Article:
I used one skein of Simply Soft in Country Blue with size 8 needles. 
Co 42 sts
Row 1: k1, *p2, k2; rep from * to last st, k1
Row 2: rep row 1
Row 3: k1, *k1, p2, k1; rep from * to last st, k1
Row 4: k1, *p1, k2, p1; rep from * to last st, k1
Row 5: k1, *k2, p2; rep from * to last st, k1
Row 6: rep row 5
Row 7: rep row 4
Row 8: rep row 3

Repeat rows 1-8 until desired length. 
BO on a row 8. 
Fasten off and weave in ends. 
Cut 12" pieces of yarn for fringe. Add one piece of yarn for each st. 
This stitch moves one to the left every 2 rows, forming a diagonal rib. 
The finished scarf is 7"x58", not including fringe. The fringe adds another 12", giving the scarf 70" total. 


knit, EASTER

crochet, ST. PATRICK'S DAY

Preview by Yahoo

That Button Square 8"h x 8"w inches (2 images) - Free Or...
Page 1 of 2 - That Button Square 8"h x 8"w inches (2 images) - posted in Free Original Patterns: Please send me a PM if you find any errors. ~~~~~~~~~~~~...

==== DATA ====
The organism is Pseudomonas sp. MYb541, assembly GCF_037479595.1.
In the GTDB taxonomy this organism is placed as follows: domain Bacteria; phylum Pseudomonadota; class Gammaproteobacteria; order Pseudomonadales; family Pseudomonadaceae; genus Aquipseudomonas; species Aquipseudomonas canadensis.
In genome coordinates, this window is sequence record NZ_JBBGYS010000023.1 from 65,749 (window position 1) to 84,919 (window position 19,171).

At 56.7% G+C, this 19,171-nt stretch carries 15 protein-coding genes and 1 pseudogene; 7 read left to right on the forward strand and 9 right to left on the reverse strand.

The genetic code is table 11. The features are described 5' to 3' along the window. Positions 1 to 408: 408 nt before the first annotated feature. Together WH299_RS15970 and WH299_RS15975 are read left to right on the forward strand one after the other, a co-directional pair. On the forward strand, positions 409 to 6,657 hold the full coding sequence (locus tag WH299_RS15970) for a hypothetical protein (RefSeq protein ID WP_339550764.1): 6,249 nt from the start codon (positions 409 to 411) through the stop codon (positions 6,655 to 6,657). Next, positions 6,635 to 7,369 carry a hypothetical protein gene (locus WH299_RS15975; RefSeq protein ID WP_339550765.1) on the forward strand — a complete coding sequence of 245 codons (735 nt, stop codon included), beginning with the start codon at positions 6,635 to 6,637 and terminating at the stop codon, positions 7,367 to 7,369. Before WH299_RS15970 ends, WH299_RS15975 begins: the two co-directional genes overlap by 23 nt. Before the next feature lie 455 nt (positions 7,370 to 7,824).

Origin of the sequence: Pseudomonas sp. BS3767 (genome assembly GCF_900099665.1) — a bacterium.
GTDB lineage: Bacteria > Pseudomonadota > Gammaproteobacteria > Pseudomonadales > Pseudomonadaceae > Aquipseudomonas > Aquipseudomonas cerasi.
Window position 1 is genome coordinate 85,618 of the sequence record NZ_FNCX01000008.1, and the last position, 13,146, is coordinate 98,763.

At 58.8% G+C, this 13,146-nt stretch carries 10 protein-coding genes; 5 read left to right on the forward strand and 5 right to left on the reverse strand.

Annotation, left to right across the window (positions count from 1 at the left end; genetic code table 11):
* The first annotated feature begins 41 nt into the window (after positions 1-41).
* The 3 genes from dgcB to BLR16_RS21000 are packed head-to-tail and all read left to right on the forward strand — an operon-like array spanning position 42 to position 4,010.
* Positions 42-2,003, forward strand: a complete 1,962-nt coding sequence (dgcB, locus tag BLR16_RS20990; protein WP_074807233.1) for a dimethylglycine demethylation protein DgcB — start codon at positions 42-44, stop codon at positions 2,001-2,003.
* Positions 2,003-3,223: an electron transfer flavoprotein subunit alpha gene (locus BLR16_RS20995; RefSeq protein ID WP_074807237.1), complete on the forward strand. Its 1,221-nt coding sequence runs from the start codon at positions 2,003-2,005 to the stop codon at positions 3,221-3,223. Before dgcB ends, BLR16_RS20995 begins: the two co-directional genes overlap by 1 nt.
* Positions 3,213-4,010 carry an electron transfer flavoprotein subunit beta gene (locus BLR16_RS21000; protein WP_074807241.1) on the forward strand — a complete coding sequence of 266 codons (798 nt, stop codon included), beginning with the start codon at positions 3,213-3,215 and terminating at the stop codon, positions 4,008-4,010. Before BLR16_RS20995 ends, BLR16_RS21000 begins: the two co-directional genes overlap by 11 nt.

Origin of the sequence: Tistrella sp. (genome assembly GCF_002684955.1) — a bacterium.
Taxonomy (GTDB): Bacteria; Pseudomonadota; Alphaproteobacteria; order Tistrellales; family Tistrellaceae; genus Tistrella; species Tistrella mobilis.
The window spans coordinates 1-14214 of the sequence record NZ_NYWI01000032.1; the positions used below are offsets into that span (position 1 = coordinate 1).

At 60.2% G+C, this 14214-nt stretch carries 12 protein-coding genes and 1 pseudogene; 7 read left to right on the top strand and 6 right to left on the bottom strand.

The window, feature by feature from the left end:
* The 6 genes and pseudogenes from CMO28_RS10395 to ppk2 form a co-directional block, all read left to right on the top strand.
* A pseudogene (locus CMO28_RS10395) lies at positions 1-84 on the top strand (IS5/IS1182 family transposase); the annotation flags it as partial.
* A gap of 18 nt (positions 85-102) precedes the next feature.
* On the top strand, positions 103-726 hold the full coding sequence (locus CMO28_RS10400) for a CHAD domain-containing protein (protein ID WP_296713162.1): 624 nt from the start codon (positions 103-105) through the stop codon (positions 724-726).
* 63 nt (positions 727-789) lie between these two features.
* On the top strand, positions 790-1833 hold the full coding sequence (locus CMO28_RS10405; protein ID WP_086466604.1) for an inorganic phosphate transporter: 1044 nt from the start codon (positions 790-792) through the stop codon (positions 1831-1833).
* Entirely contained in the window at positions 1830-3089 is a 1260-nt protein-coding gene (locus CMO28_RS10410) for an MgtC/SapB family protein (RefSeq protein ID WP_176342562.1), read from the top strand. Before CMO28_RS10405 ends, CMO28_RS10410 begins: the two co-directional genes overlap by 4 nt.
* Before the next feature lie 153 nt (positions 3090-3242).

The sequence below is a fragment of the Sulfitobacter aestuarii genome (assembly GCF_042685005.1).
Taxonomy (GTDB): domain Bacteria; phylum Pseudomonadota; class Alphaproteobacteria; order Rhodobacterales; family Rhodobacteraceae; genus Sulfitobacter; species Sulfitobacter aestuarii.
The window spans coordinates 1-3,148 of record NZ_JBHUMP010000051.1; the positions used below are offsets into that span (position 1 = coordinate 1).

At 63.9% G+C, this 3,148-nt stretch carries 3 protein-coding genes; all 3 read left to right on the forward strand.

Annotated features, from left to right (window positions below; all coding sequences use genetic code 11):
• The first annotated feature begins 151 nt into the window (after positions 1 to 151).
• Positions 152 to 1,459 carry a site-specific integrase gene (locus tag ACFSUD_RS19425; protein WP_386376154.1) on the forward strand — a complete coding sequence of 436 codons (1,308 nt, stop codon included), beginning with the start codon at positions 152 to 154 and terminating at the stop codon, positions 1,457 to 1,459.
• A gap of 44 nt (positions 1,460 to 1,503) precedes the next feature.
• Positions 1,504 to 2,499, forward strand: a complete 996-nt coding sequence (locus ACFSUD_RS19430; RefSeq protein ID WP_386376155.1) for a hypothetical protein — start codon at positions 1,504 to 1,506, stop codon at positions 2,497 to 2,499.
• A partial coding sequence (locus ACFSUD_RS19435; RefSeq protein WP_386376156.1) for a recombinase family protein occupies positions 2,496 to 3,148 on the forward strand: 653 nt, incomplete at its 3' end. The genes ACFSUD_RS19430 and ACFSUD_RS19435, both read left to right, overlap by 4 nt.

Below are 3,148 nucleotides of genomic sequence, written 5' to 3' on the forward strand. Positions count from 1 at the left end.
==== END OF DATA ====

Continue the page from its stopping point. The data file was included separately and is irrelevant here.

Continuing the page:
Preview by Yahoo

Here Kitty, Kitty - 12" Square pattern by Melinda Miller
This is a cute, whimsical, kitty block and will add lots of fun to your crochet projects. Make a pillow or an afghan. It will be purr-fect!
Preview by Yahoo

crochet, EASTER






Life is a dream for the wise, a game for the fool, a comedy for the rich, a tragedy for the poor. - Sholom Aleichem

Astronauts can measure up to two inches taller in space! --------------------- Margrethe II, the Queen of Denmark, illustrated the Danish edition of JRR Tolkien’s “the Lord of the Rings”. --------------------- Harrods department store in Knightsbridge, England, has 330 departments! --------------------- A tiger in Russia’s Primorsky Safari Park befriended a goat that was meant to be his supper—the two are now inseparable!

"what is your name?" in Bislama (Vanuatu) - Wanem nem blong yu?

Image result for spiral gif

Fast Food - Turn on your seat warmer to keep pizza warm


The whimsical and historical world of knitting terms.



No comments:

Post a Comment